"Some of this (lack of affiliation) is due to the individualizing experience of accessing religion and spirituality via the Internet," Wittberg said. "On the Internet, seekers can pick and choose what kinds of doctrines appeal to them -- with little or no consideration of the official teachings of any church -- and they can join and leave religious online 'communities' much more easily."

The implications don't bode well for the future of religious groups, the author said.

"I believe that the survival and health of religious groups, including church congregations, requires that the next generations become members," she said. "So far, there is little to attract them."

In some of her background research, the sociologist discovered that the idea of improving church communities as communities was a fairly new one. It's easy to find books that help individuals better understand and grow in their religious worship, but books that focus on religious community are bit harder to come by, according to the IUPUI professor.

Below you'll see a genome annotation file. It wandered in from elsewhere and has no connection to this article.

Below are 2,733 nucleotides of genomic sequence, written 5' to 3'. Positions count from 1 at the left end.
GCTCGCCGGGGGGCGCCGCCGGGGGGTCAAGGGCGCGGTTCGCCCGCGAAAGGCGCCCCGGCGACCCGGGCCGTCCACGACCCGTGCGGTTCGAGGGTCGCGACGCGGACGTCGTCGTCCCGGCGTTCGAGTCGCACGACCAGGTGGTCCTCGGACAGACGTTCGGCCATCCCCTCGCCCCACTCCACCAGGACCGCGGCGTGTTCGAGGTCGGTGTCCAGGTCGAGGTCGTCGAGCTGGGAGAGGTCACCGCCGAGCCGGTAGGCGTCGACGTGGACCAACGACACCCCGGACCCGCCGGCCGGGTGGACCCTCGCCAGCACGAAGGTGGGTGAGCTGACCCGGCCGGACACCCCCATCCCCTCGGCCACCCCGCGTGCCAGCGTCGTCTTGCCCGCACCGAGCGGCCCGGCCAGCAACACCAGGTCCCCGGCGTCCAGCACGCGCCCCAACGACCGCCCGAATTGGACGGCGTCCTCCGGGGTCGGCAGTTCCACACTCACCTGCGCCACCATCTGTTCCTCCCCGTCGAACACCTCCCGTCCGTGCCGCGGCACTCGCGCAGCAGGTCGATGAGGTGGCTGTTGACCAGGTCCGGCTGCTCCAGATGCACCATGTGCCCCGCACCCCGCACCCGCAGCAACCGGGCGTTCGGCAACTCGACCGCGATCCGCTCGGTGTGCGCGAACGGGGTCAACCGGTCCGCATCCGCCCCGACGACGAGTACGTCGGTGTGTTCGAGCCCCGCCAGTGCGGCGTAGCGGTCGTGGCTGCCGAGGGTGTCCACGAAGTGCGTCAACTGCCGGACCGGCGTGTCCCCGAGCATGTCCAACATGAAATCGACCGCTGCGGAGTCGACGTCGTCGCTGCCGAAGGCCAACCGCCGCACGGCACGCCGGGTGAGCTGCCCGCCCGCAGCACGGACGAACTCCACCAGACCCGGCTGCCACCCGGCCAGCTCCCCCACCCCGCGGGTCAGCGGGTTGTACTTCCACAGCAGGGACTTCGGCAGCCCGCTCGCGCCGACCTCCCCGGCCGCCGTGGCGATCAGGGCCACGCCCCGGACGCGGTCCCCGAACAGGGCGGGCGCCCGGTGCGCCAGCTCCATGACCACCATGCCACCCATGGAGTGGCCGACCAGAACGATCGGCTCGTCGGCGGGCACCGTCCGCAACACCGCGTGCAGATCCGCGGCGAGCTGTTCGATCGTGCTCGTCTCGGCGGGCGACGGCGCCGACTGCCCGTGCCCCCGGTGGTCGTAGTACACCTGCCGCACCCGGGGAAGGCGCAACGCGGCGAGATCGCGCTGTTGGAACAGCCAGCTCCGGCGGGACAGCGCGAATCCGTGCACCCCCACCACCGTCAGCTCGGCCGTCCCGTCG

"In the past, Catholic as well as Protestant pastoral books, journal articles, workshops, etc. have focused on the spiritual needs of the individual," Wittberg said. "Little has been done to develop a similar repertoire that would help them look at the needs of religious groups."

Wittberg's aim is for her work to help religious groups thrive and grow and be healthy for their members.

Wittberg was inspired to tackle the project when she realized how few church people were aware of the extensive literature and research about community since Robert Putnam's 2000 book, "Bowling Alone," which problematized whether and to what extent the sense of community was being lost in the United States and if that was a good or bad thing. "I believed that the findings of this research could benefit church communities," she said.